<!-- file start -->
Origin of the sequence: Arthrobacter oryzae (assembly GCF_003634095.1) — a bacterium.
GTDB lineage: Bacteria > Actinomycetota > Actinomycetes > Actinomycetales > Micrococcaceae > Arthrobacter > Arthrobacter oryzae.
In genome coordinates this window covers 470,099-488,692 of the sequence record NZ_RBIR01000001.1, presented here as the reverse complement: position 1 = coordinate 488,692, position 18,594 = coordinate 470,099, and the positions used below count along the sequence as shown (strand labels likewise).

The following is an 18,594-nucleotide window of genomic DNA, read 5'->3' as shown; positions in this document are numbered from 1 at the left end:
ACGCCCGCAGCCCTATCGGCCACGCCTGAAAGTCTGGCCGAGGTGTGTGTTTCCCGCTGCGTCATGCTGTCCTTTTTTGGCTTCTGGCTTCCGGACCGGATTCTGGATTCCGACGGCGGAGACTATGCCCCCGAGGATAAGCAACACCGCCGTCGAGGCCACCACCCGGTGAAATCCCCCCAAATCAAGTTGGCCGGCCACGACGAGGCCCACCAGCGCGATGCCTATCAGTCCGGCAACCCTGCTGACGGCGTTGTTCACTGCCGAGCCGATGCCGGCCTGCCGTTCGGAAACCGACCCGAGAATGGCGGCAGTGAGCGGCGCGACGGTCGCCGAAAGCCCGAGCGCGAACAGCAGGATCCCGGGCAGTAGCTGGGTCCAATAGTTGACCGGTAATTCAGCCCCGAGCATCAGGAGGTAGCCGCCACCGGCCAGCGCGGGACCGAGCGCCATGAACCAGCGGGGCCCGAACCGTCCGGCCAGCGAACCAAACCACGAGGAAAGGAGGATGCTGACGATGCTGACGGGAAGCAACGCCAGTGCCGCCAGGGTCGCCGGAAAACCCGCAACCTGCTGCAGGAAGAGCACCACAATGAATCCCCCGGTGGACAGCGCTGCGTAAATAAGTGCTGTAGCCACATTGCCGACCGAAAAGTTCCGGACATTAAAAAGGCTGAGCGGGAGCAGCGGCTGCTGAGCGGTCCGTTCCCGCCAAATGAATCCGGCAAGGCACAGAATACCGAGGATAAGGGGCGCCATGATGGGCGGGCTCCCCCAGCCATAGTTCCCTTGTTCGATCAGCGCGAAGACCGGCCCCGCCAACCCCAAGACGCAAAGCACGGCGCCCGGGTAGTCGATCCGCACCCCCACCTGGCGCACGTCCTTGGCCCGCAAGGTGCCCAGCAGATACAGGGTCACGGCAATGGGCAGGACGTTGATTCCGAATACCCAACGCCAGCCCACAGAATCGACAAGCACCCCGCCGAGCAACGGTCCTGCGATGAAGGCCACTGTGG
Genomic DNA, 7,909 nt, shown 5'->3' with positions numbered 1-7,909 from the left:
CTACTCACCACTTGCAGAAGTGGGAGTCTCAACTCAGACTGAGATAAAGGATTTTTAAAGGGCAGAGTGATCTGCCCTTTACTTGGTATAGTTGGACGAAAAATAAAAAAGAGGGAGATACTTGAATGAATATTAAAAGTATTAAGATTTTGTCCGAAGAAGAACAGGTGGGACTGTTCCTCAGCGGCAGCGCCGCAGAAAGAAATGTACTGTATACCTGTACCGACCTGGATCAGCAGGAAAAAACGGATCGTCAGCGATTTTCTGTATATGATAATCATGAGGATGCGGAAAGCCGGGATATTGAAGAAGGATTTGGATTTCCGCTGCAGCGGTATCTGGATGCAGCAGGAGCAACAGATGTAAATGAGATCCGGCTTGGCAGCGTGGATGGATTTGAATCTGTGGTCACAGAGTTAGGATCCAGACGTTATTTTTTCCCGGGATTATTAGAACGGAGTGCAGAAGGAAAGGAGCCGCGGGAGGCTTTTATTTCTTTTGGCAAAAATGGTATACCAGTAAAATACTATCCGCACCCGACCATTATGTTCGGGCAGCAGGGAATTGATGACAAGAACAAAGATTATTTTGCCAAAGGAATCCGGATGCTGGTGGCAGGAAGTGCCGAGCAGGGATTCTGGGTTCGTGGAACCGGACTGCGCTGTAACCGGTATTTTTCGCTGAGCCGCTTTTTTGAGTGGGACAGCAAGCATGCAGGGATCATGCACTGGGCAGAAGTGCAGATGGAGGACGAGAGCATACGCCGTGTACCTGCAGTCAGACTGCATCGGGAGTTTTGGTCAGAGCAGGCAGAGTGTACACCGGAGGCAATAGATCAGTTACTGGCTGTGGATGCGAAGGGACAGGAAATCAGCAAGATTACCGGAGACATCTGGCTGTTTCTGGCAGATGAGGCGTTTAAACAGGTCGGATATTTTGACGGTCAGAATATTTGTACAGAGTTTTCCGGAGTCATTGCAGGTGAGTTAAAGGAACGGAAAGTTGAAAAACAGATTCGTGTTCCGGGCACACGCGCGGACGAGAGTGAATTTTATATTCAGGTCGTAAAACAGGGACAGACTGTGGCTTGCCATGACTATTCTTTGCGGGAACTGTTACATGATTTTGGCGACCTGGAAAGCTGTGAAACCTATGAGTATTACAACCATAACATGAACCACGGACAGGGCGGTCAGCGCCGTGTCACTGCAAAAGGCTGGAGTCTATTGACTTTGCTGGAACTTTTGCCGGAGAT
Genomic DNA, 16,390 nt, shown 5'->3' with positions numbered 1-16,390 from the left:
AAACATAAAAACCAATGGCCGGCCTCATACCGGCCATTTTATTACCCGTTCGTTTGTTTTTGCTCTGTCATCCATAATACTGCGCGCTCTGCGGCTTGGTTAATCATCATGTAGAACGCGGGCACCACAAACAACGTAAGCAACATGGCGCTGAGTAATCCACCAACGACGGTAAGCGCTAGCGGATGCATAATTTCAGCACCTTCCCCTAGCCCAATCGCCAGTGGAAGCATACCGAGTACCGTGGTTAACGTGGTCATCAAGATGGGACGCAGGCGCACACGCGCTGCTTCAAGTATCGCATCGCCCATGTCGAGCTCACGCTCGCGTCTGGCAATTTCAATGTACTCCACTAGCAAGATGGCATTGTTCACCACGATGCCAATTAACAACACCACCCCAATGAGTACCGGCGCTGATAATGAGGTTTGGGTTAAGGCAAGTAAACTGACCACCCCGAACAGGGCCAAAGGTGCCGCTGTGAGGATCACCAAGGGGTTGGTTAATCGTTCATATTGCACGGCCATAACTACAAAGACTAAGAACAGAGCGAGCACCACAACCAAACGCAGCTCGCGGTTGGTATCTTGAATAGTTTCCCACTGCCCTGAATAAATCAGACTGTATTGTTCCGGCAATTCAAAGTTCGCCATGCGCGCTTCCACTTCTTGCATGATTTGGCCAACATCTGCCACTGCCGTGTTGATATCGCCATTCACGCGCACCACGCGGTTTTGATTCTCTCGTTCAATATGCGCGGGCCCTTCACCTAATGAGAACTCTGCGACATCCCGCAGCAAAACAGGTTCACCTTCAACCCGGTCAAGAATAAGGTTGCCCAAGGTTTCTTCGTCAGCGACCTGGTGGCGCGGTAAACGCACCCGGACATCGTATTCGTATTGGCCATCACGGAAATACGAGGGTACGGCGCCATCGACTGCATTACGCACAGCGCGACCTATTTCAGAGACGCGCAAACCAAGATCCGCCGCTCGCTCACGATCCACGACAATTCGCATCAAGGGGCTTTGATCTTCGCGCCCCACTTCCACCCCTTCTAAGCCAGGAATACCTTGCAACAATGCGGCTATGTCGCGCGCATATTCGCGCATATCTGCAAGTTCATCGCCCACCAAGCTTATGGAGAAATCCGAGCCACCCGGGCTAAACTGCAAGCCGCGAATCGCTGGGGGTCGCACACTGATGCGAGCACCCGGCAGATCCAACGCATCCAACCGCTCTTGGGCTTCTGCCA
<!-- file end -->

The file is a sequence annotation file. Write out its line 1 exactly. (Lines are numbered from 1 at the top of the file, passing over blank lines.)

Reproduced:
Origin of the sequence: Arthrobacter oryzae (assembly GCF_003634095.1) — a bacterium.